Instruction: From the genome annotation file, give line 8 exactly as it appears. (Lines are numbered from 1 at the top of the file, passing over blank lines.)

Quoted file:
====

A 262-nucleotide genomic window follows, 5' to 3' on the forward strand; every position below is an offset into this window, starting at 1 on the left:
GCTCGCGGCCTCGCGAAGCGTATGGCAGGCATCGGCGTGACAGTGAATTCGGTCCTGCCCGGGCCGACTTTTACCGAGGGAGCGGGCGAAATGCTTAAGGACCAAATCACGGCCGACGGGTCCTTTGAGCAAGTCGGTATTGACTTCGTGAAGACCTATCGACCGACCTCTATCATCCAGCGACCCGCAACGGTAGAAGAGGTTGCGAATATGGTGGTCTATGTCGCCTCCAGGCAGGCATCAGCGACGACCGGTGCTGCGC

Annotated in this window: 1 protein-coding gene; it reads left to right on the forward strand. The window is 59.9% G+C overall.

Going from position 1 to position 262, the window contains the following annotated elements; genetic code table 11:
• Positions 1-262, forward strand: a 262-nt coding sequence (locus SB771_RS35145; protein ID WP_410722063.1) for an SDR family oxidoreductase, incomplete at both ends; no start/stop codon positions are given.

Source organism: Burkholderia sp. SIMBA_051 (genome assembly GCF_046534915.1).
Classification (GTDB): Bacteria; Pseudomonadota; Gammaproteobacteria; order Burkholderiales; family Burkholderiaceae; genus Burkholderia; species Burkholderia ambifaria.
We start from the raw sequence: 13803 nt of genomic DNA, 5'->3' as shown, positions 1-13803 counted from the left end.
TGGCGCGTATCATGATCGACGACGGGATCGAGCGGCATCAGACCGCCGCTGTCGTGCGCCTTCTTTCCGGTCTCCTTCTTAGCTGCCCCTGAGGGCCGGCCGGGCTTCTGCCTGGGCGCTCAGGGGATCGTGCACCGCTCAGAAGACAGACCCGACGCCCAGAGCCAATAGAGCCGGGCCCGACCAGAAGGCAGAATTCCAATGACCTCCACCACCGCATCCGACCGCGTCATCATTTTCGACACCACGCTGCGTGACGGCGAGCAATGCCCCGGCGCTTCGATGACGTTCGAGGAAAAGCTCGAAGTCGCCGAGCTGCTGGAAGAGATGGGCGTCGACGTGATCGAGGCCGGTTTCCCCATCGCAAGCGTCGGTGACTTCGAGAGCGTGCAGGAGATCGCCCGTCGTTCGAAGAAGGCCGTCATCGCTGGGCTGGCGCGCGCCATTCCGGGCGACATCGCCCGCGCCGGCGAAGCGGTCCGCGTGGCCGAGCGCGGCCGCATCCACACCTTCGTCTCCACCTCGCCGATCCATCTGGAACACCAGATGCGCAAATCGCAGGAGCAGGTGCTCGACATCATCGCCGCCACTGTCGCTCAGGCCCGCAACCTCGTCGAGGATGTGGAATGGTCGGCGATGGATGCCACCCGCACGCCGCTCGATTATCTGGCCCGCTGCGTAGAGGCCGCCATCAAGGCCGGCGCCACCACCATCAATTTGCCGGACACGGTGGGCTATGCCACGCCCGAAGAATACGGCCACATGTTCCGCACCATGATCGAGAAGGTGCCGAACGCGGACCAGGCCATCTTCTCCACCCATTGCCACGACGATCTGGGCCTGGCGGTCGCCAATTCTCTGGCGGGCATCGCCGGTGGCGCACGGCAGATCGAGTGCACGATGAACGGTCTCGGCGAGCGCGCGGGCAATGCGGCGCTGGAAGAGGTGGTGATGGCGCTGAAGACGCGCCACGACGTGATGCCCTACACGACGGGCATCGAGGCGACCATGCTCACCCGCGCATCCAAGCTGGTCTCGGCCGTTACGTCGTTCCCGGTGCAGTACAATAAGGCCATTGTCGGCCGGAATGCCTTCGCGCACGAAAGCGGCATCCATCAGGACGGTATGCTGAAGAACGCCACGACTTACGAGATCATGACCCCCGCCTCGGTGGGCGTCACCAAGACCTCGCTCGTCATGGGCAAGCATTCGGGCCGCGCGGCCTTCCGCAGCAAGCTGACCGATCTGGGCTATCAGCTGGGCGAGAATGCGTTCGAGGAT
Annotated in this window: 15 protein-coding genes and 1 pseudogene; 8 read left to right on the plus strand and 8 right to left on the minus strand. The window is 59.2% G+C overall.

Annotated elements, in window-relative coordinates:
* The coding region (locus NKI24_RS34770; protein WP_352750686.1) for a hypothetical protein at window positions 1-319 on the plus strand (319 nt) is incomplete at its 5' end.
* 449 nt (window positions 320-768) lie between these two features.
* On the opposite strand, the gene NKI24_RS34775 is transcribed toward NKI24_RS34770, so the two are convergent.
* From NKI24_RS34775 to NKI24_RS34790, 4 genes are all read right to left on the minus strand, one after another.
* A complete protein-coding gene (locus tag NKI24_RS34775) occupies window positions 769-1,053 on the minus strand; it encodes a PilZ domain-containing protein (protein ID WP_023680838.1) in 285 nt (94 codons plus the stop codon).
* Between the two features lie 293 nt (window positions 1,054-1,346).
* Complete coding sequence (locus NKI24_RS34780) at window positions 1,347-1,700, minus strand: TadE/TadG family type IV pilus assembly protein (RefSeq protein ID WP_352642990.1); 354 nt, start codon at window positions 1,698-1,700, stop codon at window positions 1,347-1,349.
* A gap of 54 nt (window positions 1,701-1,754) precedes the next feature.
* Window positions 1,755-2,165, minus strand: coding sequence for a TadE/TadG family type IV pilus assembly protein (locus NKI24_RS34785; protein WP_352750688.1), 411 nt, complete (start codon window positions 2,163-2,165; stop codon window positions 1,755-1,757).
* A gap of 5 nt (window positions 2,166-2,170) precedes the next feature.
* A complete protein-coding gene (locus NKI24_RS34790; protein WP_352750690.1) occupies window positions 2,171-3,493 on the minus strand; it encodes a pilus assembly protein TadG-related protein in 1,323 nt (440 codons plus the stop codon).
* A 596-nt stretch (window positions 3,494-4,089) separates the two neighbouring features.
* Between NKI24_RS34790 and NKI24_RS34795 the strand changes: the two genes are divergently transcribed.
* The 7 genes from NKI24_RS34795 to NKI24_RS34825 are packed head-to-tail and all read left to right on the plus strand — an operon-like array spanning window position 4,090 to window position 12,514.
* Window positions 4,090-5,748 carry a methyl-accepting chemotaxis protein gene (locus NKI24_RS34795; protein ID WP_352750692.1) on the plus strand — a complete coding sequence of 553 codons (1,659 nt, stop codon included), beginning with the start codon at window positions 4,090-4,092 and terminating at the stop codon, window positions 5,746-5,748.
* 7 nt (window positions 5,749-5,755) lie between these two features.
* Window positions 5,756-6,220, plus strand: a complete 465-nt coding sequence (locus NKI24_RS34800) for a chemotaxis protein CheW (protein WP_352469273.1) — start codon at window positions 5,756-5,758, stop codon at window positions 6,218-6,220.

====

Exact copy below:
We start from the raw sequence: 13803 nt of genomic DNA, 5'->3' as shown, positions 1-13803 counted from the left end.